V 22=Vcc−ΔV 2  (10).

The amplitude value ΔV2 is referred to in the following text as the negative amplitude value. V22 is referred to in the following text as the second comparison value.

At the start of a positive half-cycle, the polarity of the second additional capacitive storage element C42 is reversed, so that the voltage which is produced across the parallel circuit formed by the second capacitor C22 and the additional capacitor C42 falls to a value ΔV2′ for which, at the end of the positive half-cycle:
ΔV 2′=(C 22C 42)/(C 22+C 42)·ΔV 2.  (11).

This value ΔV2′ is referred to in the following text as the reduced negative amplitude value.

The second comparison value V22 at the end of the positive half-cycle is then:
V 22=Vcc−ΔV 2′  (12)

The second further capacitor C42 is in this case selected such that its capacitance is less than that of the second capacitor C22.

In order to determine wear, the positive amplitude value ΔV1 is compared with the reduced negative amplitude value ΔV2′, and the negative amplitude value ΔV2 is compared with the reduced positive amplitude value ΔV1′, with wear being assumed when the respective reduced value ΔV1′ or ΔV2′ is greater than the respective peak value ΔV2 or ΔV1.

For this comparison, the first and second comparison signals V12, V22 are compared by means of a comparator K12. An output signal from the comparator is in this case stored in a first flipflop FF12 at the end of the positive half-cycle, and is stored in an inverted form in a second flipflop FF22 at the end of the negative half-cycle, with the output signals in the flip-flops FF12, FF2 being supplied to an OR gate OR12, at whose output the wear signal S30 is produced.

If the first comparison value V12 at the end of the positive half-cycle is greater than the second comparison value V22, then, taking into account (7) and (12) as well as (11), this means that:
Vcc−ΔV 1>Vcc−ΔV 2′=>ΔV 1<(C 22C 42)/(C 22+C 42)·ΔV 2=>ΔV 1<k 3·ΔV 2  (13)

In this case, a high level is produced at the output of the comparator K12 at the end of the positive half-cycle, and this is stored in the first flipflop FF12 and leads to the wear signal S30 having a high level.

If the second comparison value V22 at the end of the negative half-cycle is greater than the first comparison value V12, then this means, taking into account (9) and (10) as well as (8), that:
Vcc−ΔV 2>Vcc−ΔV 1′=>ΔV 2<(C 12C 32)/(C 12+C 32)·ΔV 1=>ΔV 1<k 4·ΔV 2  (14)

In this case, a low level is produced at the output of the comparator K12 at the end of the negative half-cycle, which is inverted and is stored as a high level in the second flipflop FF22, and leads to the wear signal S30 having a high level.

In both cases, the high level of the wear signal is thus produced when the respective amplitude ΔV1 or ΔV2 during one half-cycle is less by a factor k3, k4, which is less than 1, than the amplitude during the respective other half-cycle. The capacitances C12, C22, C32, C42 are in this case preferably selected such that the factors k3, k4 are in each case the same.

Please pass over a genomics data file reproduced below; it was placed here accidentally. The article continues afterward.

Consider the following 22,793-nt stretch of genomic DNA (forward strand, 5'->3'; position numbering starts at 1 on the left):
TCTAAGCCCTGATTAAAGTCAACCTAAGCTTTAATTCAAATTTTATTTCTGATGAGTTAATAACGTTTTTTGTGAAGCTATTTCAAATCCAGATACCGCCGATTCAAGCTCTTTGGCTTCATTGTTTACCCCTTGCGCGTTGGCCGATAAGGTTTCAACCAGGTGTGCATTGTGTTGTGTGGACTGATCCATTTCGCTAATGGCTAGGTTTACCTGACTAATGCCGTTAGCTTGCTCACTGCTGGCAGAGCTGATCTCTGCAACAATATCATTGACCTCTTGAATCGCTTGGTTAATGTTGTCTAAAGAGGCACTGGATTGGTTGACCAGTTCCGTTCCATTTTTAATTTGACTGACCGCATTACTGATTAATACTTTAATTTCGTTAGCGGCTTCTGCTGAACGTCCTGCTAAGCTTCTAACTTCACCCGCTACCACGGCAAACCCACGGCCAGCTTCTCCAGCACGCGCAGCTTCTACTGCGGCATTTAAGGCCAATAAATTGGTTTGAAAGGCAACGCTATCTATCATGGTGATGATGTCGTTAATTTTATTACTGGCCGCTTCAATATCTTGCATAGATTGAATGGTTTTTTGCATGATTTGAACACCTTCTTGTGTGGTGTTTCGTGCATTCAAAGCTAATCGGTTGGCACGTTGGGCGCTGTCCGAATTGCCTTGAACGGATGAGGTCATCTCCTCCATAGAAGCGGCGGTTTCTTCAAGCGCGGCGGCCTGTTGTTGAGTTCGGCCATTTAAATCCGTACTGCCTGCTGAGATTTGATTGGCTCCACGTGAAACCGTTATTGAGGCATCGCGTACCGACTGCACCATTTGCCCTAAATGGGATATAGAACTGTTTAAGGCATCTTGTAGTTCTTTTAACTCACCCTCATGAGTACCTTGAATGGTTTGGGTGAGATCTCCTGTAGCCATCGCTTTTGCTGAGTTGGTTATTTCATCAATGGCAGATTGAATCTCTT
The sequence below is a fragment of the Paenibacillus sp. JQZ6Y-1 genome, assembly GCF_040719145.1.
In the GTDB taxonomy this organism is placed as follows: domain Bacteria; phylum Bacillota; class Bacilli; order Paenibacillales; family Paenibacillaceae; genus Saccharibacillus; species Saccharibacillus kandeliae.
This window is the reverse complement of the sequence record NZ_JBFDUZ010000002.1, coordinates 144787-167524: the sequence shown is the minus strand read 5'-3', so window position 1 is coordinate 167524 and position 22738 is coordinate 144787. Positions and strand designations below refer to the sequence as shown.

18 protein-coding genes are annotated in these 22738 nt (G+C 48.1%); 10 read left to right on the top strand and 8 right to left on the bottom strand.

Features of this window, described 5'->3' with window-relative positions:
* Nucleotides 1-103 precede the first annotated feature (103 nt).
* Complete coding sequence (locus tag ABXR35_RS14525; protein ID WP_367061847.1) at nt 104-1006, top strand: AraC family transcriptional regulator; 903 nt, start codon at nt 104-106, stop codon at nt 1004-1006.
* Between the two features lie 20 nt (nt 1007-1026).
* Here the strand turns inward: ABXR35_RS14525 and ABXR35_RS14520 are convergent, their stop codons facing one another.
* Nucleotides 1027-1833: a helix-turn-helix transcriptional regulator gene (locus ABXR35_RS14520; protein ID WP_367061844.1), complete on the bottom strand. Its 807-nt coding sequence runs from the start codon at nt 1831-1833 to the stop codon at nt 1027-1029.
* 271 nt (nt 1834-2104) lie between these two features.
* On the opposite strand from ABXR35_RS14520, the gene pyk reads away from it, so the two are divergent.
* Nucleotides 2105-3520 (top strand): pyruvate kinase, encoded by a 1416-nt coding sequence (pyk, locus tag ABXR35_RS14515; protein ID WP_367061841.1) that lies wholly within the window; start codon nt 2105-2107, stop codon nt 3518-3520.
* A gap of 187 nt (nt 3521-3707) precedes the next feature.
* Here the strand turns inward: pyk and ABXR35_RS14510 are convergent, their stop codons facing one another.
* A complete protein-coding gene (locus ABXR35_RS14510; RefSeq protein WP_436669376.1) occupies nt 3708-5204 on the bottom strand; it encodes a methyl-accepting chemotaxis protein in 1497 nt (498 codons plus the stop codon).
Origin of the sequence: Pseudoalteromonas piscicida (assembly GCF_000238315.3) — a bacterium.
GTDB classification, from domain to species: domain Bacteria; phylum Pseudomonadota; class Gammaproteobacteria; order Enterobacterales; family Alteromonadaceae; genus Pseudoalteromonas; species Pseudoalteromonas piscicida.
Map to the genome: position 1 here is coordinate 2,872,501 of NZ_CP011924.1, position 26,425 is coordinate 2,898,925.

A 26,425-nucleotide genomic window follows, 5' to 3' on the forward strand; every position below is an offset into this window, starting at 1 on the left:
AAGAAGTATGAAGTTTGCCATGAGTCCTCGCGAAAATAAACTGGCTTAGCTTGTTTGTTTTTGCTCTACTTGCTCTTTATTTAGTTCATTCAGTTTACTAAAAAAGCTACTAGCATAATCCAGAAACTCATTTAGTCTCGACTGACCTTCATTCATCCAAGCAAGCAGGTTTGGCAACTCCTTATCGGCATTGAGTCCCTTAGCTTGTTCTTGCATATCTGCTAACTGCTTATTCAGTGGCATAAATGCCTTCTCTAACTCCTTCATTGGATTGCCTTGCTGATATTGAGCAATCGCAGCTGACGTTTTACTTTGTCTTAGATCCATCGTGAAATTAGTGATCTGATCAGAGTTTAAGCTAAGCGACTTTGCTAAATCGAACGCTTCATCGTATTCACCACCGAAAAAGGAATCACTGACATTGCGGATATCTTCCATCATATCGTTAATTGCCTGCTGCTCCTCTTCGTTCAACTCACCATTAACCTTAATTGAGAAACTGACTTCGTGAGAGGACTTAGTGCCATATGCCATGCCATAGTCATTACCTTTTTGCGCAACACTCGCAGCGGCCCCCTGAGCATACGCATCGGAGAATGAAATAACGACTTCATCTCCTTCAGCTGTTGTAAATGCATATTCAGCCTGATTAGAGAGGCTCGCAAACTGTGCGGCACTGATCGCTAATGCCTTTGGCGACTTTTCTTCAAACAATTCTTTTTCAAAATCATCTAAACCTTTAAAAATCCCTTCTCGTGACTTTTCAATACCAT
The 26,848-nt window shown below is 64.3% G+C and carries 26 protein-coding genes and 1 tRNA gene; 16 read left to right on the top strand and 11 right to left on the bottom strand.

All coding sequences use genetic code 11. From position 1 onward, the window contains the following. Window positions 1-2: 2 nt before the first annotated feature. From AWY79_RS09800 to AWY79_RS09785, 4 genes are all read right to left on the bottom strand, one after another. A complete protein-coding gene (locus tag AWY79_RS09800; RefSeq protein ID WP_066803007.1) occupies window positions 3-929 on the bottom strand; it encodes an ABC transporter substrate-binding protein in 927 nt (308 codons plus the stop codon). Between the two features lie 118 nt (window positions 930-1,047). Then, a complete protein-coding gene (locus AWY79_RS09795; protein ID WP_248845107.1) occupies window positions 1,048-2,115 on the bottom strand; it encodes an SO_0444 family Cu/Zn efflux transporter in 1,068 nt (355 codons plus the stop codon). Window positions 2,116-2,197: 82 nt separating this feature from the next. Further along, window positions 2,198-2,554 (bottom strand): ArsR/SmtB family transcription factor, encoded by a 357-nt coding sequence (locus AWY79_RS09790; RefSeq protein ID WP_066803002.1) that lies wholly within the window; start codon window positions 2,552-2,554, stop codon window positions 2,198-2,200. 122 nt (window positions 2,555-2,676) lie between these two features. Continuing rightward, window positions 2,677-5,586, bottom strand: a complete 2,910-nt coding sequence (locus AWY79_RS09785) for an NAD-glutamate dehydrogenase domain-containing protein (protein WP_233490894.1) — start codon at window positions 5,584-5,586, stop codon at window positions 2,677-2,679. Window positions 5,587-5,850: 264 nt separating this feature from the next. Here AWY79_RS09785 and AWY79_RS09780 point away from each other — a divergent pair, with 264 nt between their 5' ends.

In summary, in this exemplary embodiment as well, one capacitor is charged during one half-cycle with a voltage which is proportional to the maximum amplitude of a voltage measurement signal V311, V312 during this half-cycle. During the next half-cycle, the capacitor is partially discharged, and the comparison value which results from it is compared with the peak voltage occurring during this half-cycle across the other capacitor, in order to use this to generate a diagnosis signal which indicates possible wear of the lamp. In the exemplary embodiment shown in FIG. 8, this diagnosis signal S30 assumes a high level when such wear is detected, that is to say when the first amplitude ΔV1 of the signal component which is proportional to the measurement current of the first voltage measurement signal V311 is greater by more than a predetermined factor than the second amplitude ΔV2, or when this second amplitude ΔV2 of the signal component which is proportional to the measurement current of the second voltage measurement signal V312 is greater by more than a predetermined factor than the first amplitude ΔV1. These factors are in this case dependent, in the manner explained above, on the ratio of the respective parallel-connected capacitors C12, C32 and C22, C42.

A further exemplary embodiment of a diagnosis circuit according to the invention is illustrated in FIG. 11. This diagnosis circuit has a number of current/voltage converter units, which each produce positive output voltages V43, V53, V83, V93, which are either proportional to the instantaneous value of the input current I1 during one half-cycle or are proportional to the maximum value of the amplitude of the input current I1 during one half-cycle.

In this diagnosis circuit, the measurement current I1 is supplied directly to an inverting input converter, which has an operational amplifier OP13 and a resistor R13 which is connected between the negative input and the output of the operational amplifier OP13. A voltage V13 with respect to the reference ground potential GND is produced at the output of this operational amplifier OP13, whose waveform is illustrated in FIG. 12 in comparison to the waveform of the input current I1. This voltage V13 is zero during positive half-cycles of the input current I1, and assumes a positive value during negative half-cycles of the input current I1, with the signal value being proportional to the signal value of the input current I1, multiplied by −1, during the negative half-cycle. This input converter OP13, R13 thus carries out the function of an inverting half-wave rectifier.